As the Defense Department updates its systems to offer benefits to servicemembers same-sex spouses, conservatives are outraged that these couples will be treated equally under the law. In a story run by the American Family Association, Family Research Council senior fellow Lt. Col. Robert Maginnis (retired) voiced his objections to the benefits:
MAGINNIS: [The Pentagon is] going to grant free 10 days of paid vacation for these service members to go to a state where they do perform same-sex ‘marriages’ so that they can come back to their duty installation and claim marriage benefits. I believe that’s a tragedy and a travesty as well.
Maginnis is referring to a proposed plan that might allow extra leave time for same-sex couples stationed in states that do not recognize marriage equality to travel to a state that does so that they can wed. That marriage would then be recognized by the federal government, allowing them to access benefits through the military even when they return to the state where they live and work. Obviously, even if the extra leave time proposal is not finalized, members of the military are allowed to take vacation time and to get married wherever they want to, regardless of their sexual orientation.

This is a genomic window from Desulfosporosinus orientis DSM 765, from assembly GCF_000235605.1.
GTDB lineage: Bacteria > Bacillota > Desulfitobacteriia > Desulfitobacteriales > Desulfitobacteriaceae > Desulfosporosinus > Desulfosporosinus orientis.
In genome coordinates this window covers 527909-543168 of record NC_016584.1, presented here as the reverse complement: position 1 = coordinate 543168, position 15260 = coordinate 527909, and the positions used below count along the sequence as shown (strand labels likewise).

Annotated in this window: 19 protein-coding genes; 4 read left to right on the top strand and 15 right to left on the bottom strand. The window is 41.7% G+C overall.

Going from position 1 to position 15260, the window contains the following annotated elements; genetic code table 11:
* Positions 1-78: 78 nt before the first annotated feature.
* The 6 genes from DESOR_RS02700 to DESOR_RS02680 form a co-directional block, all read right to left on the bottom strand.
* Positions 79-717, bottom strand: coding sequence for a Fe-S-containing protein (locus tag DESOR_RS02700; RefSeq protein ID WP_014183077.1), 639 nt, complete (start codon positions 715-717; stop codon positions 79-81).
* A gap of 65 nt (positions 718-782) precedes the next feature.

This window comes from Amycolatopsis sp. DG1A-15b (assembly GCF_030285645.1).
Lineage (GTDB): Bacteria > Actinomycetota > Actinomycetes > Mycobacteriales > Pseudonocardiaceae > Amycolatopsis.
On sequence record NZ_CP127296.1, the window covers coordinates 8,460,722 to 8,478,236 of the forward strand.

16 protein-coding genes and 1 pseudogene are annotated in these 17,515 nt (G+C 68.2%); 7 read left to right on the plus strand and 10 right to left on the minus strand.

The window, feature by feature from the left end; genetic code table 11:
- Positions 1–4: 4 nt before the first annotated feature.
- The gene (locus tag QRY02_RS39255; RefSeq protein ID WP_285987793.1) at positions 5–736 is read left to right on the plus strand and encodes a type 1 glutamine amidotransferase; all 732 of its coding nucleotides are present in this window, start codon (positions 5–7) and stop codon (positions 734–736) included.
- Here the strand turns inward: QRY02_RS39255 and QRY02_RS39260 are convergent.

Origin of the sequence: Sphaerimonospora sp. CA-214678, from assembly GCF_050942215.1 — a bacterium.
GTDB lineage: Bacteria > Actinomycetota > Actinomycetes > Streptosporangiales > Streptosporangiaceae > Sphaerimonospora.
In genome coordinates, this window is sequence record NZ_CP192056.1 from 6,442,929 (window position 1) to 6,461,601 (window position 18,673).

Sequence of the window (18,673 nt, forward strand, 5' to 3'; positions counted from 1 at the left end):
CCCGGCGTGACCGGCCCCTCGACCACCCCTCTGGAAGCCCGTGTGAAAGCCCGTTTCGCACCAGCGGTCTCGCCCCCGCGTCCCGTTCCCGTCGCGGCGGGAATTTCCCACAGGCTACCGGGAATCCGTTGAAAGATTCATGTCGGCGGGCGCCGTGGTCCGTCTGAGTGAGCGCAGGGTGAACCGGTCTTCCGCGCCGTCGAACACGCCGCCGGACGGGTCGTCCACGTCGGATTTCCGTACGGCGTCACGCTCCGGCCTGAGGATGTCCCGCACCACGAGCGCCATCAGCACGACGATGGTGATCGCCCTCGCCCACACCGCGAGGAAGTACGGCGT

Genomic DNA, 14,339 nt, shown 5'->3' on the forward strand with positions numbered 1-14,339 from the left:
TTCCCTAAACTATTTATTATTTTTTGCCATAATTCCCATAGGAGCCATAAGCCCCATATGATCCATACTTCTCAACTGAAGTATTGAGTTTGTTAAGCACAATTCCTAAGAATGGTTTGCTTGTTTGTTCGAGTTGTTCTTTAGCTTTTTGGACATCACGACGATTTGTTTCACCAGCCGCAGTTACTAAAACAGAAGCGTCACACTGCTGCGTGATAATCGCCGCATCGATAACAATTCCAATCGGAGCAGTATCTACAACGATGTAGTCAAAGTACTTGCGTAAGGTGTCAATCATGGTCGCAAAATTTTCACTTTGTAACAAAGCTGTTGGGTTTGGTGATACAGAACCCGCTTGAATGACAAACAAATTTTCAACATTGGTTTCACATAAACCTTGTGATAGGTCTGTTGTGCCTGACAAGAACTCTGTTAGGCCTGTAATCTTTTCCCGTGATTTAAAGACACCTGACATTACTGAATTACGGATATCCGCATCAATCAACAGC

When the Supreme Court overturned the Defense of Marriage Act, this meant that the federal government was no longer prohibited from recognizing same-sex marriages. As long as those marriage licenses were legal where they were obtained — their “place of celebration” — they are valid under federal law. The military has much to gain by ensuring that all servicemembers have equal access to the legal benefits of marriage, regardless of where they are stationed, which they often do not have control over. This would create uniformity throughout the military and ensure that no gay servicemembers ever suffer in morale just because of state-based discrimination. Allowing extra leave time to accommodate the patchwork accessibility of marriage equality may be the easiest way to ensure all members of the military enjoy equal protection in exchange for their service.